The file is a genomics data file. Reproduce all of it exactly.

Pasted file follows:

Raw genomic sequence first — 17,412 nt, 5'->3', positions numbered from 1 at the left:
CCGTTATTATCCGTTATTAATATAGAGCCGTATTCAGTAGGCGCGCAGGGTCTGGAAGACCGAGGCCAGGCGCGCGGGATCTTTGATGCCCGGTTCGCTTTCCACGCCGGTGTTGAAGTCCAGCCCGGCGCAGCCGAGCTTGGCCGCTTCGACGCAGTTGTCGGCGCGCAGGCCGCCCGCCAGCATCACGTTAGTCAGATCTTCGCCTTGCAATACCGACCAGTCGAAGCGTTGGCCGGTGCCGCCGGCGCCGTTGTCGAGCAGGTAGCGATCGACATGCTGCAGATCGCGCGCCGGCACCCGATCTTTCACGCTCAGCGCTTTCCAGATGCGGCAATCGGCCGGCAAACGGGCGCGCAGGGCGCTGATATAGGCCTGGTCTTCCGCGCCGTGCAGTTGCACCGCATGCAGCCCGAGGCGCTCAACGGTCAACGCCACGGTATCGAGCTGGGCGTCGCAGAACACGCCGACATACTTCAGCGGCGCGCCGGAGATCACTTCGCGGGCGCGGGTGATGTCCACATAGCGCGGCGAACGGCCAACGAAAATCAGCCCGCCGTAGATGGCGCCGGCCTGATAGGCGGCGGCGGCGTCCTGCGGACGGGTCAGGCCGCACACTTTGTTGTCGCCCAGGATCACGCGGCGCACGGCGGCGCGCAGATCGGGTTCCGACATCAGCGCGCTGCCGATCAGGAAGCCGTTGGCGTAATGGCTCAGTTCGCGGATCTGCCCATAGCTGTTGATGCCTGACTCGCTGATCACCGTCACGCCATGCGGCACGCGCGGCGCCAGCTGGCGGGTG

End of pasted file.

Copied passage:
Raw genomic sequence first — 17,412 nt, 5'->3', positions numbered from 1 at the left:
CCGTTATTATCCGTTATTAATATAGAGCCGTATTCAGTAGGCGCGCAGGGTCTGGAAGACCGAGGCCAGGCGCGCGGGATCTTTGATGCCCGGTTCGCTTTCCACGCCGGTGTTGAAGTCCAGCCCGGCGCAGCCGAGCTTGGCCGCTTCGACGCAGTTGTCGGCGCGCAGGCCGCCCGCCAGCATCACGTTAGTCAGATCTTCGCCTTGCAATACCGACCAGTCGAAGCGTTGGCCGGTGCCGCCGGCGCCGTTGTCGAGCAGGTAGCGATCGACATGCTGCAGATCGCGCGCCGGCACCCGATCTTTCACGCTCAGCGCTTTCCAGATGCGGCAATCGGCCGGCAAACGGGCGCGCAGGGCGCTGATATAGGCCTGGTCTTCCGCGCCGTGCAGTTGCACCGCATGCAGCCCGAGGCGCTCAACGGTCAACGCCACGGTATCGAGCTGGGCGTCGCAGAACACGCCGACATACTTCAGCGGCGCGCCGGAGATCACTTCGCGGGCGCGGGTGATGTCCACATAGCGCGGCGAACGGCCAACGAAAATCAGCCCGCCGTAGATGGCGCCGGCCTGATAGGCGGCGGCGGCGTCCTGCGGACGGGTCAGGCCGCACACTTTGTTGTCGCCCAGGATCACGCGGCGCACGGCGGCGCGCAGATCGGGTTCCGACATCAGCGCGCTGCCGATCAGGAAGCCGTTGGCGTAATGGCTCAGTTCGCGGATCTGCCCATAGCTGTTGATGCCTGACTCGCTGATCACCGTCACGCCATGCGGCACGCGCGGCGCCAGCTGGCGGGTG